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The Rolla Daily News - Rolla, MO
  • Hands in the cookie jar

  • Rolla native Dana Hotaling comes from a long line of family bakers. The tradition started with Grandma Thelma and then was passed down to her mom. Now, it's Hotaling's turn to carry on the family custom.
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  • Rolla native Dana Hotaling comes from a long line of family bakers. The tradition started with Grandma Thelma and then was passed down to her mom. Now, it's Hotaling's turn to carry on the family custom.
    Cookie recipes have been the language spoken in this family from one generation to the next. For the most part, this language has been understood with ease, except for one recipe that no one could translate — Grandma's chocolate chip cookies.
    "Her recipe was so hard to decipher. It was a smidgen of this and a heaping of that," Hotaling said.
    She added her own secret twist to that recipe and started selling her cookies at her sister Donna's store, Frieda's Closet, on Forum Drive.
    "I began there and then I started to get all these orders," Hotaling said. "I was getting requests from offices and parties. People like cookies but do not like to make them."
    Word-of-mouth served as her marketing strategy until 2005. It was then that Hotaling got a business license and opened Dana's Cookie Jar which she runs out of her kitchen at home.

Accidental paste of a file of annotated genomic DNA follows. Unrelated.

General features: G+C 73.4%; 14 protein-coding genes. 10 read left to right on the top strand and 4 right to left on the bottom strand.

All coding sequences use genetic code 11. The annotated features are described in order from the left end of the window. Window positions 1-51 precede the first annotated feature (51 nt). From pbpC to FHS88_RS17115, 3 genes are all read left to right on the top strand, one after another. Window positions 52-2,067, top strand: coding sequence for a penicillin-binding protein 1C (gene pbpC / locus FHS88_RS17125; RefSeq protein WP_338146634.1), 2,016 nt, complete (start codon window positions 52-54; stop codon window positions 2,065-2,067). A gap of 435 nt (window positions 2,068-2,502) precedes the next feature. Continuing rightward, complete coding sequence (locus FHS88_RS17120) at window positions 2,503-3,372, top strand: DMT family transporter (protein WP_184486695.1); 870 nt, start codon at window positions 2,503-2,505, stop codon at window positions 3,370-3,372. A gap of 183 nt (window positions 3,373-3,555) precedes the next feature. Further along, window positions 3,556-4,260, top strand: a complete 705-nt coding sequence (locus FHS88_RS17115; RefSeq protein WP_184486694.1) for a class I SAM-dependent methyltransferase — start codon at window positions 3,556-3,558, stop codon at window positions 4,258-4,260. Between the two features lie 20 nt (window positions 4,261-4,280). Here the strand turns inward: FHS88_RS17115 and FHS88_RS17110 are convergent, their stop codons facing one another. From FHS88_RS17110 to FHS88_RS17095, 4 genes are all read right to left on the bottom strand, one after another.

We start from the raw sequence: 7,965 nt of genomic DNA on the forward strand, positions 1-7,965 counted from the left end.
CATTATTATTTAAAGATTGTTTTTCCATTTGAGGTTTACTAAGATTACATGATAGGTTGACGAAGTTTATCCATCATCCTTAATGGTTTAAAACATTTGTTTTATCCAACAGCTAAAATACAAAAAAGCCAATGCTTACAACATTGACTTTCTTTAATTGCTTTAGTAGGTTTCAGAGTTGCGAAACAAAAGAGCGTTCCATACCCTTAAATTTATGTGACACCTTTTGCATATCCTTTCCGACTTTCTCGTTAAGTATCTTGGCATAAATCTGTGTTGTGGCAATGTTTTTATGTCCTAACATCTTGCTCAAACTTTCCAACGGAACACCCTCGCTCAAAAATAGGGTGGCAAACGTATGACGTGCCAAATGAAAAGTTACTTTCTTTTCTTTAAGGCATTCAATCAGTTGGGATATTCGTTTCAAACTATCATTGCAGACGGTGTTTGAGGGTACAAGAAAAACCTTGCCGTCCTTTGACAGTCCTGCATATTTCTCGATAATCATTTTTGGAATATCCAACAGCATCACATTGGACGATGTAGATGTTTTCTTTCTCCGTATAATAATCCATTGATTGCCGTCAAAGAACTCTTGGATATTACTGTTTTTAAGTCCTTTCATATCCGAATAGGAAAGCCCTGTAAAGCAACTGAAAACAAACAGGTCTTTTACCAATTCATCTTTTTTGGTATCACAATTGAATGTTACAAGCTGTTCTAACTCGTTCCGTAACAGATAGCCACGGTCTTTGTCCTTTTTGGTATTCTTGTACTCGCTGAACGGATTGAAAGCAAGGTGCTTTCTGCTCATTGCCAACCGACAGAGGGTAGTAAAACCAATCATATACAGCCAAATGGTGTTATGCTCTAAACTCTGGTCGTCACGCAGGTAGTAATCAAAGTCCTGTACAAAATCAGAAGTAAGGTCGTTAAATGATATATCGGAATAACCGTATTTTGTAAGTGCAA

"Cookies are something that I have always enjoyed doing. It is more of a therapy than anything else," she said." The holidays were always a busy time with mom and all of us in the kitchen."
    Starting with chocolate chip cookies, she branched out to snickerdoodles and oatmeal raisin and several breads and cakes.
    One of her favorites is a gooey butter cookie she calls the "John Boy."
    "I named it that in honor of Greg John, owner of John's Firestone in Rolla. He was telling me about a gooey butter cookie he had as a kid and I was able to put something together for him," Hotaling said.
    John's Firestone, she noted, was one of her biggest supporters during her inaugural "Cookies for a Cause" fundraiser which took place this past March.
    For one week, the proceeds from cookies purchased at John's Firestone and several local businesses went to benefit the Joy of Caring Cancer Fund at Phelps Regional Health Care Foundation.
    She surprised herself by raising close to $546 for the cancer fund. She thought $200 would be a good start.
    She is planning another Cookies for a Cause week this October.
    "My aunt died from breast cancer as well as my dad," said Hotaling. "So Cookies for a Cause is my way of giving back."
    As they were years ago with her family, the holiday season is still her busiest time. She told the Daily News that during the week before the Christmas season, her oven was on 24 hours for several days.
    "That week I made 240 dozens of cookies," she said.
    She has her eyes set on opening a bakery, perhaps in St. James. In the meantime she is plenty busy with filling orders from her website, from Facebook and from what she calls "taste-amonials."
    Page 2 of 2 - "The local people are amazing," she said regarding the amount of business they bring her way.
    In the meantime, she is pleased that her family's cookie tradition will continue. Her granddaughter is wanting to follow in her footsteps.
    "Her name is Haylee, and she is amazing," Hotaling said.
    As for Grandma's chocolate chip recipe, no one has yet figured out her secret ingredient.  
    "Let's keep it that way," said Hotaling with a smile.

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